The King asserts that the Spanish language “is as much of a strategic asset as are natural resources”.

The language generates 16 per cent of GDP and 3.5 million jobs in Spain. Vargas Llosa urges speakers to care for the language because “without it our life would have been much poorer.”

This Monday the King affirmed that “our language constitutes an immense cultural treasure, and also an extraordinary source of economic wealth” and added that “our language is as much of a strategic asset as are natural resources.” King Philip made those statements at the closing meeting of a study called “The Economic Value of the Spanish Language,” underwritten by Fundación Telefónica, and according to which, our language generates 164,000 million Euros per year (16 per cent of GDP) and 3.5 million jobs. As the King explained, the Spanish language “is in very good health and has entered the 21st century strengthened” because “it has successfully overcome three great challenges: surviving the passage of time, extending its historical geographical limits, and maintaining its unity within great diversity.” In contrast to what happened with Latin, which diverged into different languages, “the Spanish language is characterized by its great unity,” affirmed the King.  A unity, he added, “within a diversity favored by the participation of the various Spanish-speaking countries in the determination of the norms that affect our common idiom.” The King also stated that due to the 567 million Spanish speakers all over the world (expected to rise to 750 million by 2050), the language “enjoys very good health” and he highlighted that this “raw material” is endowed with an undoubted virtue: “as it is used and shared more and more, it grows quantifiably and its economic value increases in measure.”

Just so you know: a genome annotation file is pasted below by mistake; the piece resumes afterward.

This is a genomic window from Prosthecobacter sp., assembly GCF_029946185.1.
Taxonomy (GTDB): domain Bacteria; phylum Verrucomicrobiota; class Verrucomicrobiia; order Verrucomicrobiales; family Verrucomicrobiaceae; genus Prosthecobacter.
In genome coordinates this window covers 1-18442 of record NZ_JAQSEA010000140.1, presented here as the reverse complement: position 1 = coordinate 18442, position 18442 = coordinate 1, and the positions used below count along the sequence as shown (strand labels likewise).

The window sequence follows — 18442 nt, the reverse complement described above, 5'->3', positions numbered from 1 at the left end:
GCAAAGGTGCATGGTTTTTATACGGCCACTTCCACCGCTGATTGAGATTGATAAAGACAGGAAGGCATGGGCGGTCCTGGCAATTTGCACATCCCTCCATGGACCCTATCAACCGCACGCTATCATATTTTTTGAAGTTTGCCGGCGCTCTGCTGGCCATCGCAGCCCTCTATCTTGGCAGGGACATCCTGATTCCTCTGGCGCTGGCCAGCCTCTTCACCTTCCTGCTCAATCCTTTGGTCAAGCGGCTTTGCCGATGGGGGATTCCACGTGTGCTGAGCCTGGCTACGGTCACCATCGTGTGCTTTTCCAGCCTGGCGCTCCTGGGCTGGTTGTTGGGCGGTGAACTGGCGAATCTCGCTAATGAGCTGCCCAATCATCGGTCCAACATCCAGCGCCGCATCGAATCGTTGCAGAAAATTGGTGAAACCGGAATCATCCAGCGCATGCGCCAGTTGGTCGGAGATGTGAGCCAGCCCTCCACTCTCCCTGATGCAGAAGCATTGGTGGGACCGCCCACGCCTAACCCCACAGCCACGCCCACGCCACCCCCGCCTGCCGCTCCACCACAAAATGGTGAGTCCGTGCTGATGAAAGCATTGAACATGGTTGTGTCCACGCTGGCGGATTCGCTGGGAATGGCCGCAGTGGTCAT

The King also underscored the importance of Spanish to the “great digital revolution” in which we are immersed. “People communicate as never before in history” and “a very significant percentage of those messages are emitted in Spanish.”  As a consequence, he remarked, the Spanish language is not only “a sign of collective identity,” but also “a source of material wealth of the first order.” The proceedings were also graced by Nobel Prize winning author Mario Vargas Llosa, who recalled that “Spanish became in the Americas what the Incas dreamed Quechua would become, the language of general use.”

Read the complete article here: ABC Casa Real